The only people in Herat who seem to be happy about the upcoming vote are those working on the election team of Karzai’s challenger, Abdullah Abdullah. The former foreign minister received 31 per cent of the vote against Karzai’s 48 per cent, according to figures released by election observation organisation Democracy International.
But in Herat the two men were much closer: Karzai, with 44.5 per cent, had just a slight edge over Abdullah, with nearly 42 per cent.
“We tried very hard to get to this second round,” said Ghulam Jailani Firozkohi, Abdullah’s campaign chief in Herat. “We are completely prepared, and we will win this election.”
Karzai’s election team also say they are ready for the second round.
“We respect the constitution,” said Faqir Ahmad Bayangar, a Karzai campaigner in Herat. “We will campaign for this run-off.”
In the weeks leading up to the release of the final results and the announcement of the second round, many Karzai supporters threatened to boycott the latter.
The Independent Election Commission, IEC, the Afghan body that is overseeing the elections, is also prepared, according to Zia Ahmad Zia, IEC head in Herat. Its chief task will be to motivate people to go to the polls, he said.
“We hope there will be international observers present,” he said. “There were problems in the recent elections.”
The IEC is under pressure from the United Nations to dismiss some of its district commissioners who were implicated in the fraud. While the UN is tasked with helping to ensure that the poll is free and fair, the IEC is resisting its recommendations, saying the decision to hire or fire staff rests solely with the commission.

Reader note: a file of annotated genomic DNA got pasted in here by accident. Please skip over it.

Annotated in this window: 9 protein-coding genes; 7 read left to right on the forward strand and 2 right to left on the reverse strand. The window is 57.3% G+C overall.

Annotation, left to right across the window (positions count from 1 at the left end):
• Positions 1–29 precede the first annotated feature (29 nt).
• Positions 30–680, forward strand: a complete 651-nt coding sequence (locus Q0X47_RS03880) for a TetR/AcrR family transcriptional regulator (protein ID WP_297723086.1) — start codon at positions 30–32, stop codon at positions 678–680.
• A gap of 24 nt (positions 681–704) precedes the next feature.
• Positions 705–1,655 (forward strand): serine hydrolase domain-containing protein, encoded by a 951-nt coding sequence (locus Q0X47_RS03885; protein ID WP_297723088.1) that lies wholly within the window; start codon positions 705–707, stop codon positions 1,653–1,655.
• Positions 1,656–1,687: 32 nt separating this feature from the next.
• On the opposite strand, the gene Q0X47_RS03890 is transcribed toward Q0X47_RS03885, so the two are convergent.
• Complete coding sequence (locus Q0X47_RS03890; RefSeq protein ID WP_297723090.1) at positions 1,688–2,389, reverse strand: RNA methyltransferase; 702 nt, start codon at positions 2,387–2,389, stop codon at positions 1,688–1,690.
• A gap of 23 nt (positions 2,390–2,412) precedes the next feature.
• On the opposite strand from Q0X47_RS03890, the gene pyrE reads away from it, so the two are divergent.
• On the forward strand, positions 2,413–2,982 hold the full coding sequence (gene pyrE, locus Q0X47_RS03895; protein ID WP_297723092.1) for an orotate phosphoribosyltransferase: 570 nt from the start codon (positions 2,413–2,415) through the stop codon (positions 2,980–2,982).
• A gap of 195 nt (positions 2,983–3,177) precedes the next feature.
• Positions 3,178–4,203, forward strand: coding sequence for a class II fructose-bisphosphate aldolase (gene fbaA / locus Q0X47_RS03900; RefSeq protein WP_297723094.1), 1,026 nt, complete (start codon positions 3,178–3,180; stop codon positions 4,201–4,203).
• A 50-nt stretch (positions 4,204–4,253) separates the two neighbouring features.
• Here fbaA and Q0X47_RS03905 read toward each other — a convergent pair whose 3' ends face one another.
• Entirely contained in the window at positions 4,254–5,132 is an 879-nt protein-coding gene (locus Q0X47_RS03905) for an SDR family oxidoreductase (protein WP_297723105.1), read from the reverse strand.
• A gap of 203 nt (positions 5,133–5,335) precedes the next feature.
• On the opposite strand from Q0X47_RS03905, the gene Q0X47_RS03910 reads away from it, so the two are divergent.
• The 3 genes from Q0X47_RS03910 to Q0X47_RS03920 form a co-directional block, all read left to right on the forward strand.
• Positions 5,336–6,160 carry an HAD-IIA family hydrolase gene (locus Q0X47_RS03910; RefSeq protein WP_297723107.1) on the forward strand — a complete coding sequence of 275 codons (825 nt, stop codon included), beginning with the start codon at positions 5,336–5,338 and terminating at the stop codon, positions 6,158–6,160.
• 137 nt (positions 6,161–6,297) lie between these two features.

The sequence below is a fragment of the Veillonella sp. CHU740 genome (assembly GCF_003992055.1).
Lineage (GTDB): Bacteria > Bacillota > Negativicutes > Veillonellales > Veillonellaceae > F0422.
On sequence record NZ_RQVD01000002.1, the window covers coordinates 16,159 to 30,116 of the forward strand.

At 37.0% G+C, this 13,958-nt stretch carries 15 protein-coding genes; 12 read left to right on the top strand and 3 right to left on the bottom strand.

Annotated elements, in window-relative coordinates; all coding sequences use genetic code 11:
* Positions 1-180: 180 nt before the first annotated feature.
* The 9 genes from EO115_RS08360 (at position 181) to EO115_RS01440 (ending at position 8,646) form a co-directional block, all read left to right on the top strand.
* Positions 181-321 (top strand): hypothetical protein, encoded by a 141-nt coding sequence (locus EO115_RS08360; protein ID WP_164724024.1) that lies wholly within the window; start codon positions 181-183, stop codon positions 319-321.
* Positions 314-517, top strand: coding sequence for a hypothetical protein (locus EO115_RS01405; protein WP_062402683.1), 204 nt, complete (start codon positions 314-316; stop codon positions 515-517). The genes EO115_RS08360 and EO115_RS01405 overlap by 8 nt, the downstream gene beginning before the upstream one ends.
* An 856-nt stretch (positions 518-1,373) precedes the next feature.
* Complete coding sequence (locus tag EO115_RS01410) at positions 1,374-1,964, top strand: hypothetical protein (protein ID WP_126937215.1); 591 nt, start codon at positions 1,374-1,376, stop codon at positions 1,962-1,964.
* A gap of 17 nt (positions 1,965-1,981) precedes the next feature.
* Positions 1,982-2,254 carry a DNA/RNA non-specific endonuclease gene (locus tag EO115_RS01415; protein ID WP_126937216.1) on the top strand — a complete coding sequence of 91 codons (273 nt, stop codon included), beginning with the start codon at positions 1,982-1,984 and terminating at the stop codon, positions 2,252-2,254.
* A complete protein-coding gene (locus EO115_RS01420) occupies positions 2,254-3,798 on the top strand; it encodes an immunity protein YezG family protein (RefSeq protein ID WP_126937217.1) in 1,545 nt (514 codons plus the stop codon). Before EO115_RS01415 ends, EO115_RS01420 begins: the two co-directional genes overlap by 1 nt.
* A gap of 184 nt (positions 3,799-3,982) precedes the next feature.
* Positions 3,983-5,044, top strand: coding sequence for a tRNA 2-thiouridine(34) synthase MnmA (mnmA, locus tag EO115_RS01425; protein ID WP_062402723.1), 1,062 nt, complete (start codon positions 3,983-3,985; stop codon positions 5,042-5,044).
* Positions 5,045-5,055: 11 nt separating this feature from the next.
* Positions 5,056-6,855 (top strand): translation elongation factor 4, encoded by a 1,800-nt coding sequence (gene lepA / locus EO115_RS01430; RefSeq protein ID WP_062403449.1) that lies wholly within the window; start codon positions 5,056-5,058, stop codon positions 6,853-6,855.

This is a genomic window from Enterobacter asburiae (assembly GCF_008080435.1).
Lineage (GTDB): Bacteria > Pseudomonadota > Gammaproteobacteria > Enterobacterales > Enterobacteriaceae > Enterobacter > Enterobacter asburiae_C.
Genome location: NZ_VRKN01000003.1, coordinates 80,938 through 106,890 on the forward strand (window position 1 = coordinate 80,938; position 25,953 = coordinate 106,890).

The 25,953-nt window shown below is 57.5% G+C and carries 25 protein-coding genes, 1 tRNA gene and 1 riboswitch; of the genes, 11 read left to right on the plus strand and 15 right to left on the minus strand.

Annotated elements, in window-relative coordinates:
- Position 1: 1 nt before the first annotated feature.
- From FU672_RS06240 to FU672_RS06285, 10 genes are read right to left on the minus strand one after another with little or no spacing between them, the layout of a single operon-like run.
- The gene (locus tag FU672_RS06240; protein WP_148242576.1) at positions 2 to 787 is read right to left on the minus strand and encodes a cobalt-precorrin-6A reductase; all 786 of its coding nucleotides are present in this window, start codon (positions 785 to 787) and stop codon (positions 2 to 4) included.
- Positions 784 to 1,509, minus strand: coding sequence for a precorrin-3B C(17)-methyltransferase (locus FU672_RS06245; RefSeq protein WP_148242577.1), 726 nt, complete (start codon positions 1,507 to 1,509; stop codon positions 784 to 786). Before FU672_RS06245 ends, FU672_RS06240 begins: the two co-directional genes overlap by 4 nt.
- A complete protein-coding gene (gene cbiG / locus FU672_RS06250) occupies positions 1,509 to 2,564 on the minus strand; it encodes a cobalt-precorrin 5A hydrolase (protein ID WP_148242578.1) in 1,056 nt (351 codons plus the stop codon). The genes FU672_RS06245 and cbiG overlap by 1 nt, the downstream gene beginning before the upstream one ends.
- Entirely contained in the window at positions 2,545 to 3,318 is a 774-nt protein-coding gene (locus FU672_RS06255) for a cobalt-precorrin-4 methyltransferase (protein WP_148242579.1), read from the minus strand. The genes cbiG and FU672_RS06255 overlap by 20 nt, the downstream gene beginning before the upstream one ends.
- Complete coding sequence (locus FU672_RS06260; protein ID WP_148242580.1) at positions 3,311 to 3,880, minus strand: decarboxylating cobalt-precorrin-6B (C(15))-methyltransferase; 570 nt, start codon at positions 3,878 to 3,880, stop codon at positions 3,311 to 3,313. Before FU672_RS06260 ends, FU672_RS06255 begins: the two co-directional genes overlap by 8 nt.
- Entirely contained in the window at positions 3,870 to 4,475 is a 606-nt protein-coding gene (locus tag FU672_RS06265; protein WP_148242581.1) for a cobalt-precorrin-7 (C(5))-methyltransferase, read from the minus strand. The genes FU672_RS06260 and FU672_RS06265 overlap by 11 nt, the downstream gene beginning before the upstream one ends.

Zia said that he would reconsider some of the staff if he was ordered to do so by his superiors.
Security, which was a problem in much of the country during the first round, will not be an issue, said Herat security chief Esmatullah Alizai.
“We had the best security in the country on August 20,” he said. “We will do the same thing this time.” Foreign forces would help to secure the poll, he added.
Police Chief Ekramuddin Yawar is also confident that instability will not prevent Heratis from voting.
“We have more than 7,000 police ready to ensure that the opposition cannot do anything in the western zone,” he said.
Mohammad Rafiq Shahir, head of the Experts’ Council of Herat, does not share the population’s scepticism.
“This is an opportunity,” he said. “It is a matter of pride that Afghanistan is being ruled by the law.”
Shahir did not deny that there might be some problems with the vote, but said he was sure that the massive vote-rigging that occurred on August 20 would not be repeated.
But political analyst Abdul Wahid Mokhles is not so confident that the run-off will be successful.
“There was foreign interference in the elections, as well as pressure on officials of the Independent Election Commission,” he said. “There was propaganda against the IEC, which made the situation very complicated. And we really have no idea how many people will vote in this run-off.”
Mohammad Shafi Ferozi and Mohammad Ishaq Quraishi are IWPR trainees in Herat.
- Europe & Eurasia
- Latin America
- Middle East & North Africa
- Focus Pages
- Training & Resources
- Print Publications
- IWPR Spotlight
As coronavirus sweeps the globe, IWPR’s network of local reporters, activists and analysts are examining the economic, social and political impact of this era-defining pandemic.